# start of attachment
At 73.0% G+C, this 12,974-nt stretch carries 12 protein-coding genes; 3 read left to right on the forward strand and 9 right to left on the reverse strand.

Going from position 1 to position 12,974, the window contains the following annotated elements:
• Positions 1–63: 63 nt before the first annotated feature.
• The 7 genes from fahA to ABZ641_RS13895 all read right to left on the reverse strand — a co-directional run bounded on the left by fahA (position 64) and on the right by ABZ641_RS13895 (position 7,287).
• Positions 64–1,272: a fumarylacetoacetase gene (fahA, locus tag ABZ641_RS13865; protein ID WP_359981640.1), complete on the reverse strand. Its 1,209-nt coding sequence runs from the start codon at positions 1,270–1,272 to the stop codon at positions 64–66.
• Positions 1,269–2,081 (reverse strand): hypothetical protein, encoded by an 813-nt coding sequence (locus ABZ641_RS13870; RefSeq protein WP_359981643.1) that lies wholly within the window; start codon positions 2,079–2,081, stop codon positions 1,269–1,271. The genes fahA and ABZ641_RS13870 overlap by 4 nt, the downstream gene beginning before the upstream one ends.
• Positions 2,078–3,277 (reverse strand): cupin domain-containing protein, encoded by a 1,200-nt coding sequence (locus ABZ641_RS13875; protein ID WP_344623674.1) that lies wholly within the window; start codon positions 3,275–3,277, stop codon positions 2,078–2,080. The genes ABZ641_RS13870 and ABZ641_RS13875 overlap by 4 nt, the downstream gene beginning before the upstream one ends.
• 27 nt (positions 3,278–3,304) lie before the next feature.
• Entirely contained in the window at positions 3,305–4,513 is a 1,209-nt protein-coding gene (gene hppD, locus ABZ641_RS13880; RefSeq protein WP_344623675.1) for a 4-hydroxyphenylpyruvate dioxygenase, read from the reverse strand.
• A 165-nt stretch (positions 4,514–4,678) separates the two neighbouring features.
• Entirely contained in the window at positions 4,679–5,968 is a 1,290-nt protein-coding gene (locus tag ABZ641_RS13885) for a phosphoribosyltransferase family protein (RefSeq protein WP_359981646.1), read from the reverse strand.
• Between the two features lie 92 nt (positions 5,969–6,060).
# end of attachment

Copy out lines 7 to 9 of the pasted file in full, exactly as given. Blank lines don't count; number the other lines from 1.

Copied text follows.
• Positions 2,078–3,277 (reverse strand): cupin domain-containing protein, encoded by a 1,200-nt coding sequence (locus ABZ641_RS13875; protein ID WP_344623674.1) that lies wholly within the window; start codon positions 3,275–3,277, stop codon positions 2,078–2,080. The genes ABZ641_RS13870 and ABZ641_RS13875 overlap by 4 nt, the downstream gene beginning before the upstream one ends.
• 27 nt (positions 3,278–3,304) lie before the next feature.
• Entirely contained in the window at positions 3,305–4,513 is a 1,209-nt protein-coding gene (gene hppD, locus ABZ641_RS13880; RefSeq protein WP_344623675.1) for a 4-hydroxyphenylpyruvate dioxygenase, read from the reverse strand.